From contacting suppliers directly, to taking part in bulk animal feed and fuel orders, to phoning the Southern Farmers’ purchasing team to find the best quote for something specific, there are a variety of ways members can do business, all of which take advantage of high discounts generated by the group’s purchasing power.
“Members know that we’re here to get the best price for them,” said Rosie Wickham, head of purchasing at Southern Farmers. “If they phone the office for a quote, we will contact around six suppliers, and as well as overall cost of the product, there is obviously a lot of time saving for them.”

A serious player in the market, with 1,150 members, turning over £35 million per year, the group’s ability to negotiate on price and deliver throughput to suppliers means that while the costs of running the office are covered through an annual membership fee of £125 and a small administration charge on each invoice, the discounts on offer make these fees seem insignificant.

“I could pay my membership every week with what I save through the group’s discounts,” said Ashley. “The items we’re buying are not luxuries, we need to put in fencing and it is horribly expensive, so every penny you can save adds up. Being part of a buying group is an utter no brainer from an economic standpoint, whether you are going direct to the supplier or getting the team to shop around for the best price.”

Human google

As well as saving time and money for members, with each of the purchasing team looking after their own specific product area, the office is able to offer market insights and knowledge, which would be impossible to build up in a farm office.

“We all have an area of expertise and know the people behind our suppliers’ businesses,” said Brigitte Fifield. “The team knows who has special offers or deals on, and they have the market intelligence. One farmer on their own isn’t going to have all the contacts and the background information we have, but they have access to it at the end of the phone.”

Relatively new to the agricultural world, Ashley considers the Southern Farmers team as an extension of his farm office and a knowledge base he can tap into. While younger generations may be taking to the internet, for him the ability to talk to real people is a real bonus.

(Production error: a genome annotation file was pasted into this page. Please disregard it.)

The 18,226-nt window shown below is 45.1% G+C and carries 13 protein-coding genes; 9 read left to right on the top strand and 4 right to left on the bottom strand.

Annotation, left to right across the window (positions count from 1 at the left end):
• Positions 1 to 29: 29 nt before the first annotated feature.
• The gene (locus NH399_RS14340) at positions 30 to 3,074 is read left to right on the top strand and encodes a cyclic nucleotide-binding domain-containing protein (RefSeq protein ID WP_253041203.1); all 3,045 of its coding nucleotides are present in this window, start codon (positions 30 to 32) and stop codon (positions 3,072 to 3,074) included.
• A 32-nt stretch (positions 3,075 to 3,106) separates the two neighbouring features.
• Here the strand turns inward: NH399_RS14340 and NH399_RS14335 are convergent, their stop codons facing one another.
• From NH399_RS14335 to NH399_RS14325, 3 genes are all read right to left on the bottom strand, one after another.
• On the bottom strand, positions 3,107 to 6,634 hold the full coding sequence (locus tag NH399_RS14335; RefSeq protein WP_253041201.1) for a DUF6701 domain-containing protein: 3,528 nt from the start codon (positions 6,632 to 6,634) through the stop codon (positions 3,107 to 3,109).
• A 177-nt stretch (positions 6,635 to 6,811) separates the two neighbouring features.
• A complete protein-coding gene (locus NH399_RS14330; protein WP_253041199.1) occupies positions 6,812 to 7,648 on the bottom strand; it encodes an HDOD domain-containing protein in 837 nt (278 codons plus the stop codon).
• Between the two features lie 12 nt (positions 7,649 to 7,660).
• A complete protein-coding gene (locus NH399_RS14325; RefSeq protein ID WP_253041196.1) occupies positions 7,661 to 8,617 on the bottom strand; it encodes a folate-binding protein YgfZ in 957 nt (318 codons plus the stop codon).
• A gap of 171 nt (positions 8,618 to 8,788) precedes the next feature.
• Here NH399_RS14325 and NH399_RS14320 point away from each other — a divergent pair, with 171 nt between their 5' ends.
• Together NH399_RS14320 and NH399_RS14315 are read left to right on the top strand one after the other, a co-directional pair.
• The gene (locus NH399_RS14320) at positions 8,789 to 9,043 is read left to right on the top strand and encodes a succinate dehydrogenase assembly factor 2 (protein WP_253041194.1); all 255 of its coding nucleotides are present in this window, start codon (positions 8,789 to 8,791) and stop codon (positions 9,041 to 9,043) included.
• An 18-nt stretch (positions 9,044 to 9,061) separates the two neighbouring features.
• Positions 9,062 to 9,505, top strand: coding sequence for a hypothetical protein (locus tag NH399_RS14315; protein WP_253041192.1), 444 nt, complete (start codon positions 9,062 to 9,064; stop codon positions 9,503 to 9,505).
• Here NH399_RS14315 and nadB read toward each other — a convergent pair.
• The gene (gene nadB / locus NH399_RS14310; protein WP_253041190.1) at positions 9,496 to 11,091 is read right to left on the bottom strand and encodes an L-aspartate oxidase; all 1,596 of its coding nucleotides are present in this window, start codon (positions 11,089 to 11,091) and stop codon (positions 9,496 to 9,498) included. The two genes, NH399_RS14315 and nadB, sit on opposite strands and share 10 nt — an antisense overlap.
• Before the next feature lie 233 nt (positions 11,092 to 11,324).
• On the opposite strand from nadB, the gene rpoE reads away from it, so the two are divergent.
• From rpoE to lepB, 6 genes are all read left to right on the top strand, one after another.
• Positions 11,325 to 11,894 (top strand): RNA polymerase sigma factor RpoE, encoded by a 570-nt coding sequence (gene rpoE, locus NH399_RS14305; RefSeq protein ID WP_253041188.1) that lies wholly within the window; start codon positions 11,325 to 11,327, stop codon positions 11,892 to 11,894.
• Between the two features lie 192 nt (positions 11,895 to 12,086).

“They are the human google of the farm world,” said Ashley. “You can call the office and they have access to all their suppliers and they will know who can help you. It is that simple. If I am looking for something, the office will tell me who has it and how much it is. If I had to contact all the main suppliers, it would probably take a whole morning of phone calls.”

In addition to the day-to-day access to information, Southern Farmers also organise training sessions and courses, from first aid training and sprayer courses, to supplier hosted talks on animal nutrition, soil sampling and even digital tax. All are there to help members with their professional development.

Counting the benefits

Upon joining Southern Farmers, members are automatically given access to trade accounts with over 460 suppliers, while benefiting from one payment day and one statement per month.

“Every company organises their invoices differently, so sorting out the gross, the net and the VAT can be a nightmare and time consuming, and that’s if you’ve remembered to pick the invoices up from the floor of the Land Rover,” said Steve Jemmett-Page. “From Southern Farmers you get a very ordered, easy to understand statement. It makes it much easier to process the numbers when drawing up the accounts. For those of us who are doing that ourselves, it is a godsend, and for those who pay accountants to do it, it reduces costs.”

Processing between 7,000 and 8,000 invoices per month, the busy accounts team also work as a go-between, providing a familiar single point of contact for both suppliers and members with any questions or issues.

As well as finding the “mechanical” centralised billing easy to manage and saving on accounting time, there is no need to worry about keeping invoices as these also come through with the statement.

“Invoices are all attached to each statement and our members do not need to worry about different payment dates to separate suppliers, all they need is one to the group,” said Jan Dickerson head of accounts at Southern Farmers. “It makes it streamlined from our suppliers’ point of view too, they only need to collect one payment without chasing the 50 plus members they might have dealt with that month.”

Read the full feature on Southern Farmers